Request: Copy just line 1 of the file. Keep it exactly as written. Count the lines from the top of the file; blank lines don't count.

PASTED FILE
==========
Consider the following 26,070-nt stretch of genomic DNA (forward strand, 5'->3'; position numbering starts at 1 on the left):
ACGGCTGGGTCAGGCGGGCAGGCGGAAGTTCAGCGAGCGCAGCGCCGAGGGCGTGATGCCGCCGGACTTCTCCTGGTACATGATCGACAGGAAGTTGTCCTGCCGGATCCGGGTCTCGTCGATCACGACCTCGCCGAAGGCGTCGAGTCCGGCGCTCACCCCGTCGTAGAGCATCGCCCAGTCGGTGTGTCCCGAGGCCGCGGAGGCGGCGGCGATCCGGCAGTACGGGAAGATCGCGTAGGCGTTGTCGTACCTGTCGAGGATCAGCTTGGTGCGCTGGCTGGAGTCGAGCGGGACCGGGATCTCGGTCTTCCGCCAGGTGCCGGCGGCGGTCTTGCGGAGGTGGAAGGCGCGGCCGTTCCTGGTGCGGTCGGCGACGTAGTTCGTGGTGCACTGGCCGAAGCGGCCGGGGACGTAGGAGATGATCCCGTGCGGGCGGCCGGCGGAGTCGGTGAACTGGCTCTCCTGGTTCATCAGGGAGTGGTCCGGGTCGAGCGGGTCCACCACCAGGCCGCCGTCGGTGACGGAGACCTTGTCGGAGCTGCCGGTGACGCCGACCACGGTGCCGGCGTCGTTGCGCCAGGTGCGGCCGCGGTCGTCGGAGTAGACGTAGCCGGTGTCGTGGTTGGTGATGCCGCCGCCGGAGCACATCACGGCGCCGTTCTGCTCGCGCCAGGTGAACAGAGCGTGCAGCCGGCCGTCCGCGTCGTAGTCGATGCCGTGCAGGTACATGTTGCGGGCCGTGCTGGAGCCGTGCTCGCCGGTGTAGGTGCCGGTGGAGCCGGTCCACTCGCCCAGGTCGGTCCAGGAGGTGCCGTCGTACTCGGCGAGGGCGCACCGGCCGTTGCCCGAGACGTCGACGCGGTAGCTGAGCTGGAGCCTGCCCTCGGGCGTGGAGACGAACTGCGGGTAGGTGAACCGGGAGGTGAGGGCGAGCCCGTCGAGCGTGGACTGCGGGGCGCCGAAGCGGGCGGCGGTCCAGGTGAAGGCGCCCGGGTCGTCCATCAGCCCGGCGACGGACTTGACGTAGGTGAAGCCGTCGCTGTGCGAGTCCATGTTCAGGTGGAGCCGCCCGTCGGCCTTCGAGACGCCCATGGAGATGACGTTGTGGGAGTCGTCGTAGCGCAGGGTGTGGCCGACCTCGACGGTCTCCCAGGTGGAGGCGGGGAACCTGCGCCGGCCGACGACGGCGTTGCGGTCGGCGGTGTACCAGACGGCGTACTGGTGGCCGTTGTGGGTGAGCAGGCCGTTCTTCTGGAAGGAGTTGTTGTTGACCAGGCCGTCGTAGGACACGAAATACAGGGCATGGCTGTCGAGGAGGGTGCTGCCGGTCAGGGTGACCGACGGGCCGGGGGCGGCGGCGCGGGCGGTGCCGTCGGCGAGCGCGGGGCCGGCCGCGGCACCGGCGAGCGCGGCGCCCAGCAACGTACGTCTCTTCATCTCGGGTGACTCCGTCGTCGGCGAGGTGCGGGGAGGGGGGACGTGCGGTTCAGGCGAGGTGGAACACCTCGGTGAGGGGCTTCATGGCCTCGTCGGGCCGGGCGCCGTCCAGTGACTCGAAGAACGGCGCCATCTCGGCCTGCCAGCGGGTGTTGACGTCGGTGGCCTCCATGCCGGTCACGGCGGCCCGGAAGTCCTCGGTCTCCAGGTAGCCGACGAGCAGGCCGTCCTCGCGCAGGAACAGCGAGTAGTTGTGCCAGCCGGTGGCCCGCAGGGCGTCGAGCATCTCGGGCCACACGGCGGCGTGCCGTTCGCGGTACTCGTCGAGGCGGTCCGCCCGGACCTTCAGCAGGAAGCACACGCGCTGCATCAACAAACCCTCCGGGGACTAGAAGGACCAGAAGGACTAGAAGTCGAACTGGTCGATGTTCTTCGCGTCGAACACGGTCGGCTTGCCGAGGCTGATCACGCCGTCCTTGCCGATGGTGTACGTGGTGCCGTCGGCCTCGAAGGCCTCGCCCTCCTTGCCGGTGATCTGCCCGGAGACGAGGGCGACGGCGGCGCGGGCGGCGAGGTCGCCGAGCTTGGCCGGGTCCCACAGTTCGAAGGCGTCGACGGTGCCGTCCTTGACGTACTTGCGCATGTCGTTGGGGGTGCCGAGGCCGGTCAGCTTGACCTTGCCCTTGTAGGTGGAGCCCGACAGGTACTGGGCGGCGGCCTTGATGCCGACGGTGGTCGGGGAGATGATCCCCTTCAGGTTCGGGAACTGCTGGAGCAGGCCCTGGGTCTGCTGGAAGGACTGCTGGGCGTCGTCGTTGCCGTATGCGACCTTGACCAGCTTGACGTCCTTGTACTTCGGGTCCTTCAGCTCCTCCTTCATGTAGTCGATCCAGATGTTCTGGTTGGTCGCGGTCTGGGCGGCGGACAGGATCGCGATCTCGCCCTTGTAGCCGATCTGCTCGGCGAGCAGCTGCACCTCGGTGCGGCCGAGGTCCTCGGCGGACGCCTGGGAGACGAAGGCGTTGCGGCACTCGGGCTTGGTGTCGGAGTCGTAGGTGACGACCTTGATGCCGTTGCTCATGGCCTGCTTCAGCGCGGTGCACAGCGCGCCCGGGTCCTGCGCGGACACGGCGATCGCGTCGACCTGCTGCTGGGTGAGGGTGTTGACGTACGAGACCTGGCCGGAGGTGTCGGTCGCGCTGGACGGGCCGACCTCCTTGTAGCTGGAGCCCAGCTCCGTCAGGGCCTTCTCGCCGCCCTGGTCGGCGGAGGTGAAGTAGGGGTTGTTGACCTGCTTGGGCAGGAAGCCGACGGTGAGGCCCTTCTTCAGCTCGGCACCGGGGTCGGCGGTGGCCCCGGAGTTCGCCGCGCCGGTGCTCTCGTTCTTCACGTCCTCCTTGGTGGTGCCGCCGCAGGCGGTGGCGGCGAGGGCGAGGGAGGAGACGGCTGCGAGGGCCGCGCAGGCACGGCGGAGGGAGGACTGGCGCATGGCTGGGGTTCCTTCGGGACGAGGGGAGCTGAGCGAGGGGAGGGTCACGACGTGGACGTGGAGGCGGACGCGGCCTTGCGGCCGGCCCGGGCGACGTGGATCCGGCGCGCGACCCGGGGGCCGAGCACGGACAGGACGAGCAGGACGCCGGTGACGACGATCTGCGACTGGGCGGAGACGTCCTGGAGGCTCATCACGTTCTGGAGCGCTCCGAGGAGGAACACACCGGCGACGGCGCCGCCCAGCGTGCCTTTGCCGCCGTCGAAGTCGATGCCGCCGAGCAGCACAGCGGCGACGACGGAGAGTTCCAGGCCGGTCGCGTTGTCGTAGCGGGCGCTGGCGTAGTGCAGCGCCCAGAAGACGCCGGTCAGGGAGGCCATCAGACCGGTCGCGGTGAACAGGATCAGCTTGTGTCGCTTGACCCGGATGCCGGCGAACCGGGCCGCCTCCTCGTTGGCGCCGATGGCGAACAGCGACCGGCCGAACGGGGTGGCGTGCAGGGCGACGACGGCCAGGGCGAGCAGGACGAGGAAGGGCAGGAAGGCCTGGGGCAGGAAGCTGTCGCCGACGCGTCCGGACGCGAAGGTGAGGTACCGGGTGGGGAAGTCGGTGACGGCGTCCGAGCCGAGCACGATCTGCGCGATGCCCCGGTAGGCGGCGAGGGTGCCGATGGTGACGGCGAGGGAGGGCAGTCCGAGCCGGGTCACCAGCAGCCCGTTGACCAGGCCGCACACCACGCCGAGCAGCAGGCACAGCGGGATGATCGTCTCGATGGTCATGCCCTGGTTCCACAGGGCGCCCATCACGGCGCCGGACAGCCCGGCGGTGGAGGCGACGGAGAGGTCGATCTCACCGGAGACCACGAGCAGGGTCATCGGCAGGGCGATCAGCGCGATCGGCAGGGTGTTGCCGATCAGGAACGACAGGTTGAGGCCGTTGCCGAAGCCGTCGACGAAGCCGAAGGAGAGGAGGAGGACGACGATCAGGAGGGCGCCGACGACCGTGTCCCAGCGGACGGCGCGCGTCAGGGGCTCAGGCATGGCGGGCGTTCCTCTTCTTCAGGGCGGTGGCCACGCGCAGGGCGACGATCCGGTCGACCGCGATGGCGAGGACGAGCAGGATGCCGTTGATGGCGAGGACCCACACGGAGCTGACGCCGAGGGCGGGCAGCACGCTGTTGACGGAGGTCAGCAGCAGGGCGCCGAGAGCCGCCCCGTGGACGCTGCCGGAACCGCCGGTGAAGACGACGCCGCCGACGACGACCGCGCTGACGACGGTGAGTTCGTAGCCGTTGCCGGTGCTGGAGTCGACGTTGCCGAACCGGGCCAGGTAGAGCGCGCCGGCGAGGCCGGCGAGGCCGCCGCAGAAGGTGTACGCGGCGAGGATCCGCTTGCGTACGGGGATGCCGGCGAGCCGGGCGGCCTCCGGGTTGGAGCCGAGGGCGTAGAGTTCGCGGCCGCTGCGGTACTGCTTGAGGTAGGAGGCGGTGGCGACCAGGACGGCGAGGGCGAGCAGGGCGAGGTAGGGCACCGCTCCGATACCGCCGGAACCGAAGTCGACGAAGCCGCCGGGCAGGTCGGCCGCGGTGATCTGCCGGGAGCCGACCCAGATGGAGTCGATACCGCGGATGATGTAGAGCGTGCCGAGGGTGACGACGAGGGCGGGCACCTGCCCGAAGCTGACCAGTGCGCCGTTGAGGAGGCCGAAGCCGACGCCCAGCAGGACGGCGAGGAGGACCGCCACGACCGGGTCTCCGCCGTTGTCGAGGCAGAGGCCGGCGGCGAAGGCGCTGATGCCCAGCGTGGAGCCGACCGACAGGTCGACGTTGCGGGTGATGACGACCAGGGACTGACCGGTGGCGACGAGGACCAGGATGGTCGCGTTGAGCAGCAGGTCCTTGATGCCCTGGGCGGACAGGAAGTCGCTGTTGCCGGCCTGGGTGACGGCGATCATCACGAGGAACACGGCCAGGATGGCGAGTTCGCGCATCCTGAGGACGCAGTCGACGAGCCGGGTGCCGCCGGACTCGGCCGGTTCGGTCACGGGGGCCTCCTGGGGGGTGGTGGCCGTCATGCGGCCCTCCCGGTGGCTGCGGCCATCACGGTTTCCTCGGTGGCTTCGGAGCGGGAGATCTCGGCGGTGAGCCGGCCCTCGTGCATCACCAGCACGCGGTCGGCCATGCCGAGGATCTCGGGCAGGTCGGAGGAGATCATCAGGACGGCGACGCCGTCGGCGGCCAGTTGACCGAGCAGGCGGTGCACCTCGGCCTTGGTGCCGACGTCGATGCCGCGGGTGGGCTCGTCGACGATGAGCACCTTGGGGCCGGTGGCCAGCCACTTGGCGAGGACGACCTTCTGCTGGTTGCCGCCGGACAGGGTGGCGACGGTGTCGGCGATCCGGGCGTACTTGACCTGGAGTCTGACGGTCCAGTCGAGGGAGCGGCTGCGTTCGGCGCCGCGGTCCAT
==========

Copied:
Consider the following 26,070-nt stretch of genomic DNA (forward strand, 5'->3'; position numbering starts at 1 on the left):